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By Paul Thomas, Senior Editor
Bret Barnhizer, CEO of NanoLogix, recently spoke with us about his company’s methods for rapid microbiological detection and ID, BioNanoPore and BioNanoFilter. BioNanoPore is a permeable membrane sandwiched between two layers of agar on a Petri plate, he says. It has a thicker layer of nutrient agar underneath and a thin film on top. The sample is placed on the film, then the membrane provides a platform for transferring microcolonies to a staining plate. Within 15 minutes of transfer, the stain will wick through the membrane and color the microcolonies. “It’s a tremendous time savings to detection, especially if someone’s just interested in total plate count,” he says.
BioNanoFilter, for detection and identification, has a nitrocellulose membrane with an antibody coating that reacts with whatever antigens might be in a sample. “BNF does both detection and, after a couple buffering processes, gives a spot-on antibody/antigen reaction and identification. So that’s gotten a lot of attention.”
What differentiates NanoLogix technologies? “Our technology only detects live cells, while PCR and other technologies detect live and dead cells,” Barnhizer says. Detection and determination of bacteria can be done within six hours, as borne out by studies at the University of Texas, he claims. It’s why like P&G Pharma and GSK are taking an interest, Barnhizer says.
Thermo Fisher Scientific has purchased TREK Diagnostic Systems to enhance its overall microbiological portfolio. Through the VersaTREK platforms, Thermo will offer automated systems for blood culture and the detection of mycobacteria. Through Sensititre, Thermo gains technology and expertise in the area of microbial resistance.
|Pall: GeneDisc Rapid System|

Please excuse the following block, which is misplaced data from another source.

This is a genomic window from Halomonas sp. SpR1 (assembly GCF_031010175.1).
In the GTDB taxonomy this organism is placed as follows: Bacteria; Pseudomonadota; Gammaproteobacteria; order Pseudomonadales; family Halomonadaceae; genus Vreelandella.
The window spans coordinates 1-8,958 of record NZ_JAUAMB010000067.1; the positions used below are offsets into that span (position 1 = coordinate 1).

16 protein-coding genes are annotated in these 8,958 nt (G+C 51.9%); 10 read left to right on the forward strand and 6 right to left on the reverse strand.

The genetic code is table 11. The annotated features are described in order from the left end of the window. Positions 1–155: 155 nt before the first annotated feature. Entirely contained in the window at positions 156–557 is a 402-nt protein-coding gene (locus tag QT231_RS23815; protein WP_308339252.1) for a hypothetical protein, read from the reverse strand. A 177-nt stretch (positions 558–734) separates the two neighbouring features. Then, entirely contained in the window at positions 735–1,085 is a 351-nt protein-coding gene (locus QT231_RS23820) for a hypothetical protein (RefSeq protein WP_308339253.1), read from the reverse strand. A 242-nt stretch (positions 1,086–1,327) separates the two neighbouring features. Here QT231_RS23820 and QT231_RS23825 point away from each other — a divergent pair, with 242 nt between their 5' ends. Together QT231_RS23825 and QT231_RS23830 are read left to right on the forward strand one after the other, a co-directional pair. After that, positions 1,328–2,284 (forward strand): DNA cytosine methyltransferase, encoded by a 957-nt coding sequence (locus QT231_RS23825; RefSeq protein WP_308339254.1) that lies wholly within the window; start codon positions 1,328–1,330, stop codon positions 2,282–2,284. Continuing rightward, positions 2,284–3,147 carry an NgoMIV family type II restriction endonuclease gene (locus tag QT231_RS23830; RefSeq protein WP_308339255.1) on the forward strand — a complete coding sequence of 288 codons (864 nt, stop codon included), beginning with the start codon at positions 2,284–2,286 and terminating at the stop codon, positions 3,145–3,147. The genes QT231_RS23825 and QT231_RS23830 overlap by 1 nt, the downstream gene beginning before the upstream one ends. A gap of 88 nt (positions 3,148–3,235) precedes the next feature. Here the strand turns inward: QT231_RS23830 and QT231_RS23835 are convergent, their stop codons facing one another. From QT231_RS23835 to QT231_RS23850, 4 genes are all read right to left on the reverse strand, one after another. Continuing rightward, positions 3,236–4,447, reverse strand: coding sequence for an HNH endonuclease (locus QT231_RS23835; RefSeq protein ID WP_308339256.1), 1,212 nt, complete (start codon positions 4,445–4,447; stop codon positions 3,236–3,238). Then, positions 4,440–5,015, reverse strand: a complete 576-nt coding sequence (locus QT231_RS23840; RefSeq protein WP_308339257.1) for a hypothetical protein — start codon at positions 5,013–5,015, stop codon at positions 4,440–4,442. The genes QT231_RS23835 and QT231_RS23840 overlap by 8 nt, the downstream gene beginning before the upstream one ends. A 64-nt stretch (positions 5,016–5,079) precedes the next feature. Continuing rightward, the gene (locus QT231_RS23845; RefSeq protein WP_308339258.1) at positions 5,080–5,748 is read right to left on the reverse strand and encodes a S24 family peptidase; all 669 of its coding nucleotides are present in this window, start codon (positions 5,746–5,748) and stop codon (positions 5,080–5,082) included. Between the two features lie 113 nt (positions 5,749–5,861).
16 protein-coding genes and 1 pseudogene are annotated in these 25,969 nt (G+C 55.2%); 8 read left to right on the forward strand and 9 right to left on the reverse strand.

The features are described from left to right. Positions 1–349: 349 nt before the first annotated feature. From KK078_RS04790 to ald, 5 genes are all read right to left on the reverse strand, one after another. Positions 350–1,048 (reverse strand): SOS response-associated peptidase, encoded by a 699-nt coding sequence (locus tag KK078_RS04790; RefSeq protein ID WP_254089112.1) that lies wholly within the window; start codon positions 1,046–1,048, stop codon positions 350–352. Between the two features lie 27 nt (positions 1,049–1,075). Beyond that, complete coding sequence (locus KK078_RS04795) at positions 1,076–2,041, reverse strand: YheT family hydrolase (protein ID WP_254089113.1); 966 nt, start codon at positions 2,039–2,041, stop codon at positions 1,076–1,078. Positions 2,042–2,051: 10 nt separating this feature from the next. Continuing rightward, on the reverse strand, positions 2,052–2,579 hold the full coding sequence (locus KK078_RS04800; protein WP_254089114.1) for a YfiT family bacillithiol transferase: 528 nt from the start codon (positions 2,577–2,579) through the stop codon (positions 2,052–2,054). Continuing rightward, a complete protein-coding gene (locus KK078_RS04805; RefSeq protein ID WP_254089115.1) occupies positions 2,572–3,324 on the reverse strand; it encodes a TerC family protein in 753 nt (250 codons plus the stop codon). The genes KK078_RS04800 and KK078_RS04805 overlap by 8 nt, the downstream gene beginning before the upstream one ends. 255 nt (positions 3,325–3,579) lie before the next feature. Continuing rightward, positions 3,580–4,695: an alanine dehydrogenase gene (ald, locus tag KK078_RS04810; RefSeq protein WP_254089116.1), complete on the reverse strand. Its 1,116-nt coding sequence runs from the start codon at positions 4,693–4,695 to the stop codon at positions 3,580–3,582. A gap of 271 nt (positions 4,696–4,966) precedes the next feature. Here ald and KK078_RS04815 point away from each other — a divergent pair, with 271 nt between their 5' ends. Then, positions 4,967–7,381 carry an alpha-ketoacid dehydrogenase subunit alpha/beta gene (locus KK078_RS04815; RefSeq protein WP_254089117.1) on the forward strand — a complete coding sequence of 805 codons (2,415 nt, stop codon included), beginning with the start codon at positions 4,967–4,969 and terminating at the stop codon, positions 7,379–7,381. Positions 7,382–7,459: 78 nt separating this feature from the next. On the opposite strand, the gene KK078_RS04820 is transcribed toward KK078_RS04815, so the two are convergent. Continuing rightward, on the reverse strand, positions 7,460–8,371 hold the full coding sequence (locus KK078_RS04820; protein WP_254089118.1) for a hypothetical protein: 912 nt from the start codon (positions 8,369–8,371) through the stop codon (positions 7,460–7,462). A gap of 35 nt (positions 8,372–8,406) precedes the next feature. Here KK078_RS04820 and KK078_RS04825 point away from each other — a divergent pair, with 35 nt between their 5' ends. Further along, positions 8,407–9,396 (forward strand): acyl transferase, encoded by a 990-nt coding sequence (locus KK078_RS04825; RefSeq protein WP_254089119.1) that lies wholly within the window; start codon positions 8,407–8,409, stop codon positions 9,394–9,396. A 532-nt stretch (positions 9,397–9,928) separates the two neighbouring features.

Pall’s Pallchek Rapid Microbiology System, based on ATP bioluminescence, has been used for a few years now for applications such as in-process or final sterility tests. Pall has also recently introduced the GeneDisc rapid system, a qPCR platform that, the company says, provides microbiological data in hours and is ideal for routine QC operations. The system has three components: a “DNA Extractor,” which prepares high-purity DNA for qPCR analysis from a broad range of samples; a plate with pre-loaded reagents for the qPCR reaction; and the “GeneDisc Cycler,” a real-time PCR platform for the “rapid, sensitive and specific” detection of microorganisms.
Current applications includes detection and quantification of E. coli, Salmonella spp., Pseudomonas aeruginosa, Staphylococcus aureus, Candida albicans and Aspergillus brasiliensis. Pall says it intends to add more to its family of assays for accelerating microbiology testing.
BioVigilant Systems has introduced its next generation Instantaneous Microbial Detection (IMD) system, for real-time environmental air monitoring in drug manufacturing environments. The IMD-A 300 and IMD-A 350 systems can immediately detect bacteria in the drug manufacturing process, the company says. IMD-A is based on fluorescence and Mie Scattering, using lasers to distinguish between inert and biologic particles. IMD-A systems continuously monitor the environment, as opposed to spot checks, sampling liters of air per minute. Visual and audible prompts warn operators when an action limit has been reached.
|BioVigilant Systems: Instantaneous Microbial Detection (IMD) system|
The company announced that it has filed Type V Drug Master Files (DMFs) for the IMD-A 300 series. Included in the filings are the test protocols and results of BioVigilant's testing against the USP<1223> Validation of Alternative Microbiological Methods guideline; environmental, vibration and shock test results; a review of the IMD-A systems' technology, functionality, subsystems, and operation; and BioVigilant's IQ/OQ/PQ protocols.
Accugenix offers the AccuPRO-ID for bacterial identification, “with greater accuracy and confidence than dated phenotypic methods offer,” the company claims. The method uses MALDI-TOF technology, based on mass spectrometry. The company also boasts a validated library based on its own genetic testing and frequency of occurrence data from over 500,000 microorganisms identified during the past decade.
Mark Calmann, Accugenix’s Senior Product Manager, presented a poster at the PDA conference earlier this year about the library. Most companies perform standard technical and financial reviews when choosing microbiological identification systems, he noted. But a key component of this review that is often neglected is the importance of the depth of a method’s library, and the accuracy and relevancy of entries used to obtain species-level identification.
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